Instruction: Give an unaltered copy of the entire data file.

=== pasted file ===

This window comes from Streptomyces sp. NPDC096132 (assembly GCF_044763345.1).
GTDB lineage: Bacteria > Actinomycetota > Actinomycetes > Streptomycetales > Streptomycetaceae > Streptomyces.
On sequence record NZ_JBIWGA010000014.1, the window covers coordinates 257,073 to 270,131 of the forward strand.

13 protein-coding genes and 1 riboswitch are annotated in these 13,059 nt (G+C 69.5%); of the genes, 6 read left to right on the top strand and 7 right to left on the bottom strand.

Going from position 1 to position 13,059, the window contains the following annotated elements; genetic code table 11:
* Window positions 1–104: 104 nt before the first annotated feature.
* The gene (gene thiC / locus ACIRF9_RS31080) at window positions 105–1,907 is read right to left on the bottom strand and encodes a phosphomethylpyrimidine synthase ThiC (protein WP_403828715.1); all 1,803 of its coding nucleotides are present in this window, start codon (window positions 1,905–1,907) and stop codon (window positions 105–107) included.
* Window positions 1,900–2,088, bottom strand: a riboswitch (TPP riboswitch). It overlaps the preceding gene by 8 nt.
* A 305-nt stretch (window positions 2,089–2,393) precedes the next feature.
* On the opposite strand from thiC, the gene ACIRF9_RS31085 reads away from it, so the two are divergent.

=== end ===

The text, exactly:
This window comes from Streptomyces sp. NPDC096132 (assembly GCF_044763345.1).
GTDB lineage: Bacteria > Actinomycetota > Actinomycetes > Streptomycetales > Streptomycetaceae > Streptomyces.
On sequence record NZ_JBIWGA010000014.1, the window covers coordinates 257,073 to 270,131 of the forward strand.

13 protein-coding genes and 1 riboswitch are annotated in these 13,059 nt (G+C 69.5%); of the genes, 6 read left to right on the top strand and 7 right to left on the bottom strand.

Going from position 1 to position 13,059, the window contains the following annotated elements; genetic code table 11:
* Window positions 1–104: 104 nt before the first annotated feature.
* The gene (gene thiC / locus ACIRF9_RS31080) at window positions 105–1,907 is read right to left on the bottom strand and encodes a phosphomethylpyrimidine synthase ThiC (protein WP_403828715.1); all 1,803 of its coding nucleotides are present in this window, start codon (window positions 1,905–1,907) and stop codon (window positions 105–107) included.
* Window positions 1,900–2,088, bottom strand: a riboswitch (TPP riboswitch). It overlaps the preceding gene by 8 nt.
* A 305-nt stretch (window positions 2,089–2,393) precedes the next feature.
* On the opposite strand from thiC, the gene ACIRF9_RS31085 reads away from it, so the two are divergent.